SEOUL, Nov. 6 (Korea Bizwire) – With relations with China on the mend after months of unspoken economic stonewalling and the upcoming 2018 Pyeongchang Winter Olympics expected to pull in visitors from around the world, the government is deliberating on how best to tackle the problem of taxi drivers overcharging tourists.
According to the Korea Tourism Organization, complaints over excessive taxi fares were the second most frequent after shopping issues. The tourism ministry reported that tourists had filed 164 taxi-related grievances last year, making up 13.7 percent of all complaints registered.
The good news is that improvements are already being seen; average complaints (taxi-related) per month were 18.5 from April through September, a near 50 percent decline from the 30.8 through January 2016 to March of this year.
The drop in the number of reported incidences is attributed to the Seoul city government’s ramping up enforcement of the “three strikes” rule, which dictates that taxi drivers who are found guilty of overcharging a third time are given the “out”, meaning their taxi license is revoked and they must apply for reinstatement after one year’s time. The district offices of Seoul handed over jurisdiction of taxi fare cases to the metropolitan government in March.
The three strikes rule has been in place since February of last year. To better enforce the rule, the city has situated staff fluent in foreign languages around tourist hotspots like the Myeongdong shopping district from 9 a.m. to 2 p.m. These city employees have been offering assistance to tourists and checking for suspicious taxi fares.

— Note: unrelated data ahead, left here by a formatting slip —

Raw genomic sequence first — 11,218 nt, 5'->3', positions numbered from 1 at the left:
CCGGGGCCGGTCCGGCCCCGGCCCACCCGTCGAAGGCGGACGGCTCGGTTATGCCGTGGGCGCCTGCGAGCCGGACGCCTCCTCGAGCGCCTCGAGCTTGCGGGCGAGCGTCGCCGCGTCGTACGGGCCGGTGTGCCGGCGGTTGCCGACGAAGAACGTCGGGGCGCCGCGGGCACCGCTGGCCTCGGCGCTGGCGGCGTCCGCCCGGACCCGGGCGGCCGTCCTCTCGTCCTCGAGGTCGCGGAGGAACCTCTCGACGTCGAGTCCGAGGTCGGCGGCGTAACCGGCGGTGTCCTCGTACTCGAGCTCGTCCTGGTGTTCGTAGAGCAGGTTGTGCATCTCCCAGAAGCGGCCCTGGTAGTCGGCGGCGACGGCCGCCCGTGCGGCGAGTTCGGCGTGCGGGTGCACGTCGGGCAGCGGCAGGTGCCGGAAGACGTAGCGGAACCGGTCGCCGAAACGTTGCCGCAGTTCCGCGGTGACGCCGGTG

More changes may be afoot, as the Seoul government office is reportedly deliberating on whether to demand jurisdiction over taxi drivers refusing fares, also from district offices. Countering taxis overcharging foreigners is a topic on the national agenda as well. On November 3, an inter-ministerial meeting attended by members of the Ministry of Culture, Sports and Tourism revealed that select areas will have designated flat rate fees. Currently, taxi routes from the airport to specific city destinations are being considered, but meetings with municipal authorities may lead to greater scope.
Some wonder whether the three strikes rule has truly been an effective deterrent; so far, only two taxi drivers have been expelled for three violations, the Seoul government disclosed. In addition, though the frequency of complaints dropped from April through September this year, the period was also when the Chinese ban on tourism to South Korea was at its height, putting a damper on the number of tourists who were in the country throughout.
Lina Jang (email@example.com)